Saturday, March 27, 2010

MA: Panel OKs school budget cuts, teachers protest

A crowd from a rally that drew hundreds of school employees tried rushing into Boston School Department headquarters last night, sparking a standoff with police, just hours before the School Committee slashed millions of dollars in spending for the next school year but without closing any schools.

More than a dozen police officers struggled for several minutes to pull the doors free of the crowd, in an effort to prevent anyone from entering the downtown Court Street building, where the School Committee chamber was nearing its capacity of 167 people. One man, as he tried to push his way through the doors, yelled, “We have a right.’’ A few moments later, an officer yelled to colleagues down the hallway, “We need help.’’ Eventually the officers slammed the doors shut and stood guard.

The confrontation came as the district faces its third consecutive year of severe budget cutting, while the state and the city struggle to rebound from the nation’s troubled economy.

Although the School Committee unanimously approved the $821.4 million budget, all seven members expressed regret about cutting school spending again. “We know these cuts are painful,’’ said the Rev. Gregory Groover, the board’s chairman.

Emotions are running even higher than in previous years because new efforts by the state and federal governments to overhaul public education have led the state to declare 12 Boston schools underperforming this month, causing Superintendent Carol R. Johnson to force teachers at half of those schools to reapply for their jobs.

The rally was organized by the teachers union and included community activists, parents, students, and members of other city unions such as bus drivers and custodians. “Our schools aren’t underperforming, they are underresourced,’’ Richard Stutman, the teachers union president, yelled to the crowd earlier.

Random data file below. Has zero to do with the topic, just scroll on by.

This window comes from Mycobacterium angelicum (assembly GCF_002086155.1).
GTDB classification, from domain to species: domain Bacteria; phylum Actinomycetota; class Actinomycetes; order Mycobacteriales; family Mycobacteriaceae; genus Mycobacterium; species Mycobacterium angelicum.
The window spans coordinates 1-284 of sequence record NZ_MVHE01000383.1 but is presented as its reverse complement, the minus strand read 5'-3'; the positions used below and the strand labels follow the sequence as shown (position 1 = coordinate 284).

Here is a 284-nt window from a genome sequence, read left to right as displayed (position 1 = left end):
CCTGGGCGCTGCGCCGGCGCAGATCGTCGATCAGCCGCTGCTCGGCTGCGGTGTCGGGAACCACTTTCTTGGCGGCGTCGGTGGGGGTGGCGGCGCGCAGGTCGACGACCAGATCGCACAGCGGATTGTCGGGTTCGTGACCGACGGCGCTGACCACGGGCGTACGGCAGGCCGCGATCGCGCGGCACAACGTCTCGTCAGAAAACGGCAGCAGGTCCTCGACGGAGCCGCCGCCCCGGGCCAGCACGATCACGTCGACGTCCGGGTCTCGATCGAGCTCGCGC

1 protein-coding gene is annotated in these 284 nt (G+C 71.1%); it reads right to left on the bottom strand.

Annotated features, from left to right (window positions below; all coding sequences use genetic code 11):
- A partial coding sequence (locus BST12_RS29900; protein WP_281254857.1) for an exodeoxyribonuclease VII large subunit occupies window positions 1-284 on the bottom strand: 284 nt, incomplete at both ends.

Johnson said she tried to avoid cuts that would directly affect classroom learning. While the budget does not call for teacher layoffs, it will bar principals from replacing some teachers who retire or leave the district for other reasons.

One area taking a big hit is building maintenance. More than $5 million worth of repair projects, such as repainting dingy walls, will be put on hold. The budget also eliminates more than 80 custodial positions, about 20 percent of that workforce, nearly all through layoffs.

In a statement yesterday, Michael Lafferty of the custodian union linked maintenance in the schools to student health and safety. Several School Committee members expressed discomfort with losing so many custodians.

The financial outlook has improved slightly since Johnson unveiled her budget proposal early last month. She initially recommended, at the request of Mayor Thomas M. Menino, spending 1 percent less than this year’s total. Earlier this month, the mayor decided the city could afford to spend the same next year as it is spending this year.

That, however, still meant the district had to cut roughly $50 million because of increases in health care premiums and contractually negotiated pay raises.

After making a series of cuts, the district still confronted a $3.5 million spending gap this week, prompting the mayor to allow the district to increase next year’s budget by that amount.

The decision enabled Johnson to avoid the prospect of controversial school closings this fall. But she warned last night that a significant number of schools will have to close in the coming years. Enrollment has plummeted by thousands of students over the last decade, leaving roughly 4,500 empty seats scattered across the district’s 135 schools. “We have to address excess capacity if we are going to have any resources left,’’ Johnson said.

The budget now heads to the mayor, who will include it in his budget proposal to the City Council next month.